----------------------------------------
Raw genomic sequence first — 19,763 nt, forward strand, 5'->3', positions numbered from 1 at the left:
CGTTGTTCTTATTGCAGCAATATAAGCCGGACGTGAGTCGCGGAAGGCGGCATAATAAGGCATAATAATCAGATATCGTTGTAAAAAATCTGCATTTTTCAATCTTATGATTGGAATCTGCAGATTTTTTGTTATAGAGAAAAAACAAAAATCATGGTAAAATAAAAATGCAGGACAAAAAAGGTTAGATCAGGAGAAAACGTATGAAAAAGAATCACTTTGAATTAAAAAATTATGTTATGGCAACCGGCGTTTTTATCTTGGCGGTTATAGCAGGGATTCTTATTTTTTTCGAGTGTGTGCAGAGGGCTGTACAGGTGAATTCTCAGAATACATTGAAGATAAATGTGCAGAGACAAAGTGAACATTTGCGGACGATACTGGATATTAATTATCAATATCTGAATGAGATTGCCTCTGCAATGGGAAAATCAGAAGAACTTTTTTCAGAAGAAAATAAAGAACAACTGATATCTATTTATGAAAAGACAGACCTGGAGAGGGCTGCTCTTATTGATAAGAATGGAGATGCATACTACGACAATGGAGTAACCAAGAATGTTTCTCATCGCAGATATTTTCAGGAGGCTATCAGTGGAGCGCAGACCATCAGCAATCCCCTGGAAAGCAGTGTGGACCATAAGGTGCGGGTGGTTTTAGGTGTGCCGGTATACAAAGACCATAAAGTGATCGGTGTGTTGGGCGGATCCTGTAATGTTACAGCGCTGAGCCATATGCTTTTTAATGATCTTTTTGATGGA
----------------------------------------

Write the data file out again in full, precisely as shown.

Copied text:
Raw genomic sequence first — 19,763 nt, forward strand, 5'->3', positions numbered from 1 at the left:
CGTTGTTCTTATTGCAGCAATATAAGCCGGACGTGAGTCGCGGAAGGCGGCATAATAAGGCATAATAATCAGATATCGTTGTAAAAAATCTGCATTTTTCAATCTTATGATTGGAATCTGCAGATTTTTTGTTATAGAGAAAAAACAAAAATCATGGTAAAATAAAAATGCAGGACAAAAAAGGTTAGATCAGGAGAAAACGTATGAAAAAGAATCACTTTGAATTAAAAAATTATGTTATGGCAACCGGCGTTTTTATCTTGGCGGTTATAGCAGGGATTCTTATTTTTTTCGAGTGTGTGCAGAGGGCTGTACAGGTGAATTCTCAGAATACATTGAAGATAAATGTGCAGAGACAAAGTGAACATTTGCGGACGATACTGGATATTAATTATCAATATCTGAATGAGATTGCCTCTGCAATGGGAAAATCAGAAGAACTTTTTTCAGAAGAAAATAAAGAACAACTGATATCTATTTATGAAAAGACAGACCTGGAGAGGGCTGCTCTTATTGATAAGAATGGAGATGCATACTACGACAATGGAGTAACCAAGAATGTTTCTCATCGCAGATATTTTCAGGAGGCTATCAGTGGAGCGCAGACCATCAGCAATCCCCTGGAAAGCAGTGTGGACCATAAGGTGCGGGTGGTTTTAGGTGTGCCGGTATACAAAGACCATAAAGTGATCGGTGTGTTGGGCGGATCCTGTAATGTTACAGCGCTGAGCCATATGCTTTTTAATGATCTTTTTGATGGA